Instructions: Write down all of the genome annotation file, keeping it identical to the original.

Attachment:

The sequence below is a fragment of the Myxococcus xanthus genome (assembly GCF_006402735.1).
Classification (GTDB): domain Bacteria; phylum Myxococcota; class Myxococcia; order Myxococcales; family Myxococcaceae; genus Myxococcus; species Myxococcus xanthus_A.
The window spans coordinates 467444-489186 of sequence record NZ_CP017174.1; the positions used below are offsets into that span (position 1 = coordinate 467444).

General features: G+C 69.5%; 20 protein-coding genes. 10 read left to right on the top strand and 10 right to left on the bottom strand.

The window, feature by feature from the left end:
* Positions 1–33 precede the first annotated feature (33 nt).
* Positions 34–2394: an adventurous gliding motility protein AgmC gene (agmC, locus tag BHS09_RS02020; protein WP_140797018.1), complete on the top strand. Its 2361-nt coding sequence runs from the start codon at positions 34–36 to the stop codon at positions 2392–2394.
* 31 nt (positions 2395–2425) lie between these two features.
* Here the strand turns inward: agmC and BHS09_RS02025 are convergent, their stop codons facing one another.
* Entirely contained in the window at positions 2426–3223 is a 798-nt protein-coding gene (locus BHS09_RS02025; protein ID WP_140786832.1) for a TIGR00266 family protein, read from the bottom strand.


The sequence below is a fragment of the Myxococcus xanthus genome (assembly GCF_006402735.1).
Classification (GTDB): domain Bacteria; phylum Myxococcota; class Myxococcia; order Myxococcales; family Myxococcaceae; genus Myxococcus; species Myxococcus xanthus_A.
The window spans coordinates 467444-489186 of sequence record NZ_CP017174.1; the positions used below are offsets into that span (position 1 = coordinate 467444).

General features: G+C 69.5%; 20 protein-coding genes. 10 read left to right on the top strand and 10 right to left on the bottom strand.

The window, feature by feature from the left end:
* Positions 1–33 precede the first annotated feature (33 nt).
* Positions 34–2394: an adventurous gliding motility protein AgmC gene (agmC, locus tag BHS09_RS02020; protein WP_140797018.1), complete on the top strand. Its 2361-nt coding sequence runs from the start codon at positions 34–36 to the stop codon at positions 2392–2394.
* 31 nt (positions 2395–2425) lie between these two features.
* Here the strand turns inward: agmC and BHS09_RS02025 are convergent, their stop codons facing one another.
* Entirely contained in the window at positions 2426–3223 is a 798-nt protein-coding gene (locus BHS09_RS02025; protein ID WP_140786832.1) for a TIGR00266 family protein, read from the bottom strand.